Obama campaigns for help in Afghan terror fight - East Valley Tribune: Nation / World

Obama campaigns for help in Afghan terror fight

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Posted: Friday, April 3, 2009 9:35 pm | Updated: 1:50 am, Sat Oct 8, 2011.

STRASBOURG, France - Courting Europe with an American-style campaign, President Barack Obama on Friday talked up his plans - popular here - to eliminate nuclear weapons, close the Guantanamo Bay prison and tackle global warming.

In return, he's hoping for European popular support in the anti-terror fight in Afghanistan.

Obama seems likely to win fresh commitments at Saturday's 60th anniversary NATO summit. He can expect more civilian aid and small troop increases for training Afghan forces and providing security for upcoming elections.

But the European public has no stomach for more intense military involvement by their nations. So Obama is unlikely to get additional help in the way of either major combat troops or new deployments to the toughest areas of the fighting in southern and eastern Afghanistan.

Obama and his aides sought ahead of time to frame that outcome in the best possible light.

"It's not just a matter of more resources, it's a matter of more effectively using the resources we have," Obama said.

That comment came in the midst of a remarkable event he created at a basketball arena in Strasbourg, a campaign-style "town hall" in which he fielded questions from young French and German men and women.

Separately, Secretary of State Hillary Rodham Clinton said securing new commitments from allies would neither begin nor end with the NATO meetings, noting that nations need more time to digest Obama's week-old revamped Afghanistan-Pakistan strategy. "The NATO summit is not a pledging conference," she told reporters.

Obama's national security adviser, retired Gen. James Jones, said Obama's new approach to Afghanistan, which calls for increasing U.S. troops by 21,000, narrowing the mission on uprooting terrorist safe havens and broadening the focus to include Pakistan, would inspire fresh involvement. "I think there's a new mood," Jones said.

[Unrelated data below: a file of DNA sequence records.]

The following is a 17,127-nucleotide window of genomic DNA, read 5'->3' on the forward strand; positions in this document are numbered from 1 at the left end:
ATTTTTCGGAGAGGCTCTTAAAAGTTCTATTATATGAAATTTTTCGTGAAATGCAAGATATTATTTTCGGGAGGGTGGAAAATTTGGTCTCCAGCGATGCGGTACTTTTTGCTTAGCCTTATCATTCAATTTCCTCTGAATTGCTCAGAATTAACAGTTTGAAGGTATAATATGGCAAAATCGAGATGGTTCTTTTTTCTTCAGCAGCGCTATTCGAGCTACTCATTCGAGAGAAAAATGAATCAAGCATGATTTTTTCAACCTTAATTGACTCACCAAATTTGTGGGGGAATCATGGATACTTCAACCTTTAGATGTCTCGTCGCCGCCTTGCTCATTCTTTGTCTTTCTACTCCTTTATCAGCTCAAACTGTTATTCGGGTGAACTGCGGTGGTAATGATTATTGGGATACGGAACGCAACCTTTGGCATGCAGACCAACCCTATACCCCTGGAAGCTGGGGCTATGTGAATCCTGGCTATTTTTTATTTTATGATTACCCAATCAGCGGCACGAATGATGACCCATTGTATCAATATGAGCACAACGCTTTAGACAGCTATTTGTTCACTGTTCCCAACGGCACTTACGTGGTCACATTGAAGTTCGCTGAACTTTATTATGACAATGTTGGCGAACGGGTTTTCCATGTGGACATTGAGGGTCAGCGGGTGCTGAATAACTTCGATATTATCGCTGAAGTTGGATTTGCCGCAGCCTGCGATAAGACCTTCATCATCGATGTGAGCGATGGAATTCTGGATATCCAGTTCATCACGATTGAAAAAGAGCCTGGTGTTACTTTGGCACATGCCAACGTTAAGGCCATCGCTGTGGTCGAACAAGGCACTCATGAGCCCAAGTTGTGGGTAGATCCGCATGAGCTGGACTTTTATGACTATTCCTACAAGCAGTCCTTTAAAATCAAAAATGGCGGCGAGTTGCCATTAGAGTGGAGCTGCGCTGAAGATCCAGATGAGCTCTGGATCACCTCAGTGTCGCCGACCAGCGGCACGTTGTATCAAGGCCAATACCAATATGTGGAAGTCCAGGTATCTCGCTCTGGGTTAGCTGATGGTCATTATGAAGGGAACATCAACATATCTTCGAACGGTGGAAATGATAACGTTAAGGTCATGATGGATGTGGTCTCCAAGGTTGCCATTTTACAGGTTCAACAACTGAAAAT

Just hours before the summit was to start over dinner in the German town of Baden-Baden, just over the border from here, Obama continued his lobbying.

He wowed a 4,000-strong crowd of French and German citizens at the arena in Strasbourg. He also laid the flattery on thick with German Chancellor Angela Merkel and thicker with French President Nicolas Sarkozy. Obama praised Sarkozy as "courageous on so many fronts, it's hard to keep up" and for displaying "initiative, imagination, creativity" in tackling difficult problems.

Sarkozy said Obama would visit France again in June, to mark the anniversary of the 1944 D-Day invasion by allied forces at Normandy.

At the town hall, Obama explicitly asked Europe to step up to a greater extent in Afghanistan, saying Europeans should recognize that the threat from extremists there and in neighboring Pakistan endangers them as much - even more, he said - as it does Americans.

"It is important for Europe to understand that even though I'm now president and George Bush is no longer president, al-Qaida is still a threat, and that we cannot pretend somehow that because Barack Hussein Obama got elected as president, suddenly everything is going to be OK," he said. "This is a joint problem. And it requires a joint effort."

Sarkozy and his wife, Carla Bruni, welcomed the Obamas at the majestic 18th-century Rohan Palace in Strasbourg.